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Information and education about psychology, gender, and trauma.

Advice and reflections on writing, research, and life in academia. 

Posts written by Dr. Jem Tosh and Dr. Lucy Thompson. 

Handling the Holidays: Resources on Chosen Family

by Dr. Jem Tosh

(Content warning - discussion of family rejection, loneliness, familial abuse)

While 2020 and COVID-19 will mean that many people will not be spending this holiday season with their family, for some folks being apart from family can be a more frequent occurrence. Whether that's because they are an immigrant who cannot travel during the holidays, a survivor of abuse who has a no-contact boundary in place to protect themselves from further familial abuse, or those who have been rejected by family for their sexuality or gender - there are many reasons why someone's family of origin can be unwelcoming, unsafe, or just not possible to spend the holidays with.

In these situations sometimes people talk about their chosen or found family. This can be a whole chosen family all on its own, or chosen family can add to an extended family of origin. A chosen family can include people you have met along the way, who have been supportive, accepting, nurturing, and loving. It can be life-long friends who just 'get it', people who are 100% supportive and always have your back. Pets can be members of chosen families, as well as great additions to any kind of family. It can also include those who you find love, hope, and reassurance in - not even necessarily in direct contact. For example, it could be a celebrity or fictional character who inspires you, or celebrates themselves in such a way that it makes it easier for you to celebrate those parts that others (wrongfully) rejected or criticised. Maybe they just give you the courage to live a more authentic you*.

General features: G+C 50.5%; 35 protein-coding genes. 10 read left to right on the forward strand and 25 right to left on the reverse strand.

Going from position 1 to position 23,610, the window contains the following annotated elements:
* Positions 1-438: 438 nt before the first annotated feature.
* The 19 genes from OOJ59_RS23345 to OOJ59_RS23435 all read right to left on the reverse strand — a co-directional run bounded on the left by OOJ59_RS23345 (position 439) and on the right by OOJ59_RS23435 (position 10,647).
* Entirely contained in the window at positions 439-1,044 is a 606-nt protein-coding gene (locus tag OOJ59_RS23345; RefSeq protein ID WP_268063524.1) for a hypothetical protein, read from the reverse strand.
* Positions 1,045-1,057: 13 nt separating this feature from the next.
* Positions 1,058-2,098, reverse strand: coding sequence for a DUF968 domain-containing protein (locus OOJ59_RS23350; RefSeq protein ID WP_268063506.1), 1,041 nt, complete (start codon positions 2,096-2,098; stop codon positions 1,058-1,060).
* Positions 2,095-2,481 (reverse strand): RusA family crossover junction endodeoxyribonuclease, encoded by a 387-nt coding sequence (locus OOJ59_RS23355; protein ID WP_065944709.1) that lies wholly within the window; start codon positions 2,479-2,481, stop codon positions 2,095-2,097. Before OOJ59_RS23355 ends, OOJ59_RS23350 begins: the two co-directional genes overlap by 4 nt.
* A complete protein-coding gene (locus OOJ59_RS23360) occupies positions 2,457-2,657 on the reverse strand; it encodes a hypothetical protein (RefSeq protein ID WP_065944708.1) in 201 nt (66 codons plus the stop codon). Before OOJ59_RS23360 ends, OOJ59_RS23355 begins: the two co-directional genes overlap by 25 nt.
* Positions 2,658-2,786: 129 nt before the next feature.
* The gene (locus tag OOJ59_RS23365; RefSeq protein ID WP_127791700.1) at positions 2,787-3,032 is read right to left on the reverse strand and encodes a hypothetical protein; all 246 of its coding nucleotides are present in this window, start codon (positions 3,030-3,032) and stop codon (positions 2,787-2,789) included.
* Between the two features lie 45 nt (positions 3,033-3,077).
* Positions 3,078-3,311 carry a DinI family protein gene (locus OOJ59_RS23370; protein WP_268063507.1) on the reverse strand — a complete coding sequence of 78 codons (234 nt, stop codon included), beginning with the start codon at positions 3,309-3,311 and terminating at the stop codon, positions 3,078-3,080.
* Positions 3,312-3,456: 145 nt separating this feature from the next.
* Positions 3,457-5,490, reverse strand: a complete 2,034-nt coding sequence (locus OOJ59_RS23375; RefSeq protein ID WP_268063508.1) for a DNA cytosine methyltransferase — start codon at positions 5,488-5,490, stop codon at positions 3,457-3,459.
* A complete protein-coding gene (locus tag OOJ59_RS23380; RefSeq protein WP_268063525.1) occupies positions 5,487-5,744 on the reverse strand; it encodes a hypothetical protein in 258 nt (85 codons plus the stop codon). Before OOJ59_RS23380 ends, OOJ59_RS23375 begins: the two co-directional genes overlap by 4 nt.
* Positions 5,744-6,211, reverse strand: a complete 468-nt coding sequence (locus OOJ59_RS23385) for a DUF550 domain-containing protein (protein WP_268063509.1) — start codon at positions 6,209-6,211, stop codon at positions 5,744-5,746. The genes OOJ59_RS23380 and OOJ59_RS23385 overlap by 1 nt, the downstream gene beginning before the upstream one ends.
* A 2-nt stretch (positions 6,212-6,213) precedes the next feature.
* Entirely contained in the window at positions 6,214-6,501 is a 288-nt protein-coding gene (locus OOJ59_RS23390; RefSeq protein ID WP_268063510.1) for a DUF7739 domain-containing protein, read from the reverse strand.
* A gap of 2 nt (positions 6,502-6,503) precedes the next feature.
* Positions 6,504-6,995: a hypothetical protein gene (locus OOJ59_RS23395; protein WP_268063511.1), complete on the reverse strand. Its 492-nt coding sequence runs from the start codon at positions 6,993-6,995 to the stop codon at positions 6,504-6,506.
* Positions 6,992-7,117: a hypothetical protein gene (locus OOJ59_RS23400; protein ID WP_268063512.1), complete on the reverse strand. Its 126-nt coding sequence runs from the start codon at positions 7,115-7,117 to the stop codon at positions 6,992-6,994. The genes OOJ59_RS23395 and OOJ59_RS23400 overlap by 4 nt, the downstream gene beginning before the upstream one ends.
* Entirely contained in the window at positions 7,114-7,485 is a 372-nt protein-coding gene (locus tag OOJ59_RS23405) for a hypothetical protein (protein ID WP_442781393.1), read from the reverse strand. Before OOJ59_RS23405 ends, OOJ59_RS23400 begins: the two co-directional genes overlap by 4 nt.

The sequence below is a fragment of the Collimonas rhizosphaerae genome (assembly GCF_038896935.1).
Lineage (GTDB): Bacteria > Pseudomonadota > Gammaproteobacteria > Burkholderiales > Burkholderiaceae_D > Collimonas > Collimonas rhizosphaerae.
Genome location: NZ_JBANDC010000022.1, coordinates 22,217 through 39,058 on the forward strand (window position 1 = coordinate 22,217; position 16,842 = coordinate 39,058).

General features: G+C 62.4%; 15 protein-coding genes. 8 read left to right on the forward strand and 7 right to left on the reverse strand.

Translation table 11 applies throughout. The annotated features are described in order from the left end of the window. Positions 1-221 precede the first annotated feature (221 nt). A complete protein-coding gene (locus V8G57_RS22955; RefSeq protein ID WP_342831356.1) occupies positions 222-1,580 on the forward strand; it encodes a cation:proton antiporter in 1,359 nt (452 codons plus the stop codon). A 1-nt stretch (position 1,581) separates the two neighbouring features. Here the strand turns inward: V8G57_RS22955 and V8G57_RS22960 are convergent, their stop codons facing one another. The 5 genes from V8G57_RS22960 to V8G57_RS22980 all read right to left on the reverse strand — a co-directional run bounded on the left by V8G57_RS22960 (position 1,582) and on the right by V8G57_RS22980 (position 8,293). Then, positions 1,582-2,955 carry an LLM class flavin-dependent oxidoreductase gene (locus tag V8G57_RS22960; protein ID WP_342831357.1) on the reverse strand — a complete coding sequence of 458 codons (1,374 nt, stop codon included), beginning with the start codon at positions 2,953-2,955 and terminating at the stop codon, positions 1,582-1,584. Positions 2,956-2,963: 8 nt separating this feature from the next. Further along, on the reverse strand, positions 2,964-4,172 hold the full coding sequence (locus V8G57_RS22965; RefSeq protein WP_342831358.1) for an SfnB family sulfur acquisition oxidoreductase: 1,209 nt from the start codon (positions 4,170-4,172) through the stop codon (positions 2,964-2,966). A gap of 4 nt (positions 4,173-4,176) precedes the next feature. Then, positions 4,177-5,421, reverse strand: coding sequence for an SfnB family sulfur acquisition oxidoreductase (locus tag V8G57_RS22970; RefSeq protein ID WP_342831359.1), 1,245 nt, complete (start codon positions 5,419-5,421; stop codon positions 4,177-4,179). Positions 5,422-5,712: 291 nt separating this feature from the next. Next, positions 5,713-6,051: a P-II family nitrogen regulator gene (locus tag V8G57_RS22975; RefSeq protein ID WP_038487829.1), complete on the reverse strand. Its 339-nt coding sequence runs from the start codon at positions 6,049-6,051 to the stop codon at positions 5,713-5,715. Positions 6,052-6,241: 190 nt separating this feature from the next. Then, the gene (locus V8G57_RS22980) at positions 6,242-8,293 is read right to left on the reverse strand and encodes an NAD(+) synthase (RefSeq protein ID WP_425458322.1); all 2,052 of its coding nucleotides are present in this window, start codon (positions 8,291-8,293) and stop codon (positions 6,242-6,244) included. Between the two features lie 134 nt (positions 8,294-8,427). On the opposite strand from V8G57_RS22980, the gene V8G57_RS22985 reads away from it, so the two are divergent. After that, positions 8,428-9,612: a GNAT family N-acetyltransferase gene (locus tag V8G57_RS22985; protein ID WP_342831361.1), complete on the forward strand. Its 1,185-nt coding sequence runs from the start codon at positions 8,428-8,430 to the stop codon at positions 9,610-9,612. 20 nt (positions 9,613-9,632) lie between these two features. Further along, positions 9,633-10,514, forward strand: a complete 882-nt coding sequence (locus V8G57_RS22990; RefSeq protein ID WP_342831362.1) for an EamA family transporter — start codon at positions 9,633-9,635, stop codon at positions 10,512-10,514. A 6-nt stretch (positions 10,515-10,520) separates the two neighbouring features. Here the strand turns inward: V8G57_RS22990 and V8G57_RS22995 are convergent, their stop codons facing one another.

...there are many reasons why someone's family of origin can be unwelcoming, unsafe, or just not possible to spend the holidays with.

It could be people you've met in your life only briefly, but for some reason, they made you feel a little more included, accepted, or seen. It could be a teacher you had years ago who really believed in you and made you believe in yourself too. It could be a health professional who heard and validated your pain and tried their best to help you.

They can be people you think are 'like a sister to me' or like the 'mother I never had'. Some people tell their chosen family these things, and there is an openness about how that relationship is viewed by those who are a part of it. For others, it can be something they keep to themselves, not because of shame or secrecy, but because's it's private and not really anyone else's business. Most will be a complex mix of all of the above - some good friends, influential supportive people from the past, a few fictional characters here and there who inspired you or you really related to. Some might know that they form a part of your chosen family**, or that your friendship is more like a sibling bond, and others may not realise just how significant they have been to your life.

All types of chosen family can be equally important - such as needing a close friend to talk to after a bad day, or having a fictional character that is dependable, so that no matter how crappy life gets, you can re-watch that show/film, or re-read that book and know exactly what they are going to do. It can be comforting to find a predictable and repeatable relationship, one that maybe only occurs in a single episode, especially for those who experienced abuse or trauma with their family of origin where unpredictability was frightening.